2012; Hsu et al., 2014; Kim et al., 2012; Shin et al., 2013). Henceforth, it is not just about what are the aspects of Internet shopping
that makes users purchase an item, but the more important question now is to how to encourage online shoppers to make repeat
purchases (Chen, 2012; Chiu et al., 2012; Hsu et al., 2014; Kim et al.,
2012; Zhang et al., 2011). In other words, this research proposes
that a combination of the technical aspects provided by the online
auction website itself and the actions of the online sellers will both
inuence purchase and repurchase intentions of their online
customers.
The rest of this paper is structured as follows: Section 2 covers
the literature review, where this study's theoretical framework is
developed for the experimental design. Section 3 discusses the
research methodology while Section 4 presents the experimental
analysis and results. Finally, the last section presents the research
conclusions, implications, and directions for future research.
2. Literature review
2.1. Attitude formations in online transactions
It is obvious that there are many different ways in which customers form attitudes whenever they go online, and moreso when
they make purchases, and later on repeat purchases. This issue is
anchored on what are the processes, functions, and motivations for
individuals to continuously patronize Internet shopping and ecommerce in general (Chen, 2012). This is because purchase and
repurchase intentions is a predominantly subjective behavior (Wu,
Chen, Chen, & Cheng, 2014), mostly determined by how consumers
experience and learn from their interactions with others and with
the online environment (Chen, 2012; Hsu et al., 2014). A number of
previous studies have approached this issue considering both the
utilitarian and hedonic aspects of online transactions. This is an
important theoretical lens since human motives, even in online
shopping, are still driven by both utilitarian and hedonic needs, and
are still geared primarily towards gratication and satisfaction
(Chiu et al., 2014). Utilitarian aspects of online shopping include
issues on the acquisition of products in an effective (Chiu et al.,
2012) and convenient (Chiu et al., 2014) manner, examining
rational and task-specic functions based on website quality dimensions (Kim et al., 2012), and considering the costs of purchasing
the product in question (Chiu et al., 2014; Wu et al., 2014; Zhou,
2012).
2.2. Effects of brand awareness
Aside from price, external cues such as brands and branding also
affect customers' perceived quality (Agarwal & Teas, 2001; Monroe
& Krishnan, 1985). This implies that brand popularity plays an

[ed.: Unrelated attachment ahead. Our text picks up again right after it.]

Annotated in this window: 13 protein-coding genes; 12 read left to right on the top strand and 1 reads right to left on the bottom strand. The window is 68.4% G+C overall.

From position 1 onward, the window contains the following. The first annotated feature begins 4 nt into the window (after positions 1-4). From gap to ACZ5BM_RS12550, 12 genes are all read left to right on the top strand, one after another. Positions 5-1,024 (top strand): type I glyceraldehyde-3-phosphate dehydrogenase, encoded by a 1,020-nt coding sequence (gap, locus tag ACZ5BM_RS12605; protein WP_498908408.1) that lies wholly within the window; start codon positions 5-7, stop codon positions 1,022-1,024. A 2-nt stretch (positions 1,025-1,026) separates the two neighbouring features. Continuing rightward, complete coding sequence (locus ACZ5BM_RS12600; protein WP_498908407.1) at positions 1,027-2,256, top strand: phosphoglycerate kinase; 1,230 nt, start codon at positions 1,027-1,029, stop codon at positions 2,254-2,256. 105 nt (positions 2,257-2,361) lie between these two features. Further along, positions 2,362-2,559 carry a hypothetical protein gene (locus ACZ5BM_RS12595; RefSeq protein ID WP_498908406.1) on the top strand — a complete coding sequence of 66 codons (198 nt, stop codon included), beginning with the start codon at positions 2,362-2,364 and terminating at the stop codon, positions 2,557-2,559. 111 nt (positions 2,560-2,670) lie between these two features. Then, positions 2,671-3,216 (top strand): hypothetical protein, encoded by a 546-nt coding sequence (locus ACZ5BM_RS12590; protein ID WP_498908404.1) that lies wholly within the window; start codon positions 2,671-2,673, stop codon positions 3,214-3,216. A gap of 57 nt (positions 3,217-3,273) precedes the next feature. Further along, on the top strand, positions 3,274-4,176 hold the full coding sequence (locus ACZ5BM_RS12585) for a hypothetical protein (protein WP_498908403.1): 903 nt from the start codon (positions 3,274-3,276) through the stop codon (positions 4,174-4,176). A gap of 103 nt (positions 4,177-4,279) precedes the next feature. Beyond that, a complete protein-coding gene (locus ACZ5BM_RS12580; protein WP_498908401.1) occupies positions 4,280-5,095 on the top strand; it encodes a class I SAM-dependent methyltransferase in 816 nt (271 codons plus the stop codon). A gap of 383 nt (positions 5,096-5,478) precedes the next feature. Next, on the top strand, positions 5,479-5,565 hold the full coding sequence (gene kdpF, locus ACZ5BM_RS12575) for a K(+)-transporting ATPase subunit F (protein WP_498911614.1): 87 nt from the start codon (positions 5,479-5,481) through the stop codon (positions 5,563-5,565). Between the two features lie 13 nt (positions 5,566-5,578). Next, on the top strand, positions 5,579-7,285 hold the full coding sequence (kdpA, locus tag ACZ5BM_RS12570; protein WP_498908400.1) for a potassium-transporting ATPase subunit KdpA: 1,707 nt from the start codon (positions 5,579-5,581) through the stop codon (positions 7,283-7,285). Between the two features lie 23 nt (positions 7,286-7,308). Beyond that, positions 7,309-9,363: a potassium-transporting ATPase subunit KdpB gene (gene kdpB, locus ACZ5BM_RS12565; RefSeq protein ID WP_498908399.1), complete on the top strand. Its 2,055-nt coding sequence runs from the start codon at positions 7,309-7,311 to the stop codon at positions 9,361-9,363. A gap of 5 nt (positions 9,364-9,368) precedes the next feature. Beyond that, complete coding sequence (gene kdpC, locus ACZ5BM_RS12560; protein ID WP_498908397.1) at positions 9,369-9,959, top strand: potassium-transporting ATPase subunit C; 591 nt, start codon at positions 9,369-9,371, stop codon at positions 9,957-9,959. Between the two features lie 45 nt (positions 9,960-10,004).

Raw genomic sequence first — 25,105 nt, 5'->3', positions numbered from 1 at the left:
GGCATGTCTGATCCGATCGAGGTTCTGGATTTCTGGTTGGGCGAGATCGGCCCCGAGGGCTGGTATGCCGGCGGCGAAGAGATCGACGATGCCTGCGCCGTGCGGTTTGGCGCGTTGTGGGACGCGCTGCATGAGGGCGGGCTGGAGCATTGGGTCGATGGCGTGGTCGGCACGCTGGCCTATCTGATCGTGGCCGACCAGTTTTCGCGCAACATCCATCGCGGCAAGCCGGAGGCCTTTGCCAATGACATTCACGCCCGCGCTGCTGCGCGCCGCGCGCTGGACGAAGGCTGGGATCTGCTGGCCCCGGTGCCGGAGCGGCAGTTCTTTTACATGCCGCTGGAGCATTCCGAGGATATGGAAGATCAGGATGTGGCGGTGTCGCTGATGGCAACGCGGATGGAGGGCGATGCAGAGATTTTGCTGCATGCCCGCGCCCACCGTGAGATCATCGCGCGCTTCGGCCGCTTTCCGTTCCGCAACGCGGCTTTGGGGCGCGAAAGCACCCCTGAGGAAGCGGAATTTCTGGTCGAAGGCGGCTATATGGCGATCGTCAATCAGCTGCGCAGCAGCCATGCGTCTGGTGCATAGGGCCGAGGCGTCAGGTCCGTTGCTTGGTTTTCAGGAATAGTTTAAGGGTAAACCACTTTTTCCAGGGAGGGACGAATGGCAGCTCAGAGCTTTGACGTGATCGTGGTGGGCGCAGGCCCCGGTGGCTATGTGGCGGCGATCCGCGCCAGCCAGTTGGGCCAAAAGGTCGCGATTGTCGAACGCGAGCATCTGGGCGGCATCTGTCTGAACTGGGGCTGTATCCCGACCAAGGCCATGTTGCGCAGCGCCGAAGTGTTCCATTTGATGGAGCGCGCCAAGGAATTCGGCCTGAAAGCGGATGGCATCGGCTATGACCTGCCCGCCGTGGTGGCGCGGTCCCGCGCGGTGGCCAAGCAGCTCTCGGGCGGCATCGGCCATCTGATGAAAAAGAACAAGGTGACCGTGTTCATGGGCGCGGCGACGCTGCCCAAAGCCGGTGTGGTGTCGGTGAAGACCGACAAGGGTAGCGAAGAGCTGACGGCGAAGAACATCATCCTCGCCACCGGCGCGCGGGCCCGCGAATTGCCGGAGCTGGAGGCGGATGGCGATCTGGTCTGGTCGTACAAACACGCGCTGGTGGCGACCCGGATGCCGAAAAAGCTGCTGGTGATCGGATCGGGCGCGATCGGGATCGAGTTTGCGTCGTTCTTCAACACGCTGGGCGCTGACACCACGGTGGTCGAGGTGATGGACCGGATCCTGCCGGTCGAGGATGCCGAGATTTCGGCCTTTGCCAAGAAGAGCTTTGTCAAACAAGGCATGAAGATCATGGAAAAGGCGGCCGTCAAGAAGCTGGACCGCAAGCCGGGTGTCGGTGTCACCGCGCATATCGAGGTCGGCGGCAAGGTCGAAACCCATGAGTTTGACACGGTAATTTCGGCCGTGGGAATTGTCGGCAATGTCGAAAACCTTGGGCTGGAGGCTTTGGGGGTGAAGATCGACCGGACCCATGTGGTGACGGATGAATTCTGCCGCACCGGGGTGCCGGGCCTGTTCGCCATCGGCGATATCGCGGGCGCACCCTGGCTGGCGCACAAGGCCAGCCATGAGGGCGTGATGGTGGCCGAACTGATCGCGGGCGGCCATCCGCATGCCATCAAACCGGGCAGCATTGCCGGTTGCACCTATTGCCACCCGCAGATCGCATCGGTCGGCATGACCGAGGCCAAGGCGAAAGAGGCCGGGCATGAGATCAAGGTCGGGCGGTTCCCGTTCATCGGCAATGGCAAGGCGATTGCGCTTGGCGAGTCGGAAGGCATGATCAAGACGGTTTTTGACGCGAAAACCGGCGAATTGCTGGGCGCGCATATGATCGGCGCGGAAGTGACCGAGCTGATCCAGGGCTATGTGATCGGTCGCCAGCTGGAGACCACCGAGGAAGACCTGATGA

important role in online shopping in mitigating the effects of
product risk (Agarwal & Teas, 2001). Generally, consumers have
more condence in the quality of a well-known brand, hereby
giving it better product evaluations (Grewal, Monroe, & Krishnan,
1998), higher perceived value, and therefore improved purchase
intentions (Dodds, Monroe, & Grewal, 1991). Consumers generally
have higher brand attitudes and purchase intentions to brands they
are familiar with (Kamins & Marks, 1991), implying that the more
famous the brand is, the higher the possibility of purchase (Hoyer &
Brown, 1990). In effect, this also encourages a commitment cost to
sustain the relationship with another party (Morgan & Hunt, 1994),

187

which can be observed between established brands and their loyal


customers. As an alternative information source, brands, and the
subsequent reputations built by these brands, can build more online condence and predict product quality (Hsu et al., 2014; Shiau
& Luo, 2012; Yoo & Kim, 2014).
Furthermore, brand awareness brings about familiarity, another
important component in developing purchase and repurchase intentions. Aside from the notions of trust and satisfaction, familiarity
and reputation are interesting factors since in a number of cases,
these two confound how trust inuences purchase and repurchase
intentions (Chiu et al., 2013; Chiu et al., 2012; Hsu et al., 2014; Shiau
& Luo, 2012). Therefore, as far as brands go, whatever images and
messages that a brand already entails even before product and
seller evaluation commences may already be an interesting factor
to consider.
Before users make an online purchase, they evaluate alternative
products from different websites, especially to mitigate uncertainties and risks (Chiu et al., 2014; Dimoka et al., 2012; Wu
et al., 2014). Branding projects a strong image (Agarwal & Teas,
2001; Monroe & Krishnan, 1985) cultivate familiarity (Chiu et al.,
2013; Yoo & Kim, 2014), and project reputations (Hsu et al., 2014;
Shiau & Luo, 2012), all of which inuence attitudes and perceptions towards purchase intentions. Therefore, generally speaking,
the higher the brand awareness and recognition are, the higher the
purchase intention will be.
H1. Better branding exerts a more signicant inuence on online
auction customers' purchase intentions.
Furthermore, the more positive the evaluation, the better the
chances of eliciting more favorable responses, in this case better
purchase intentions (Finch, 2007; Yen & Lu, 2008). This is a
reection of how perceptions of service quality as part of the seller's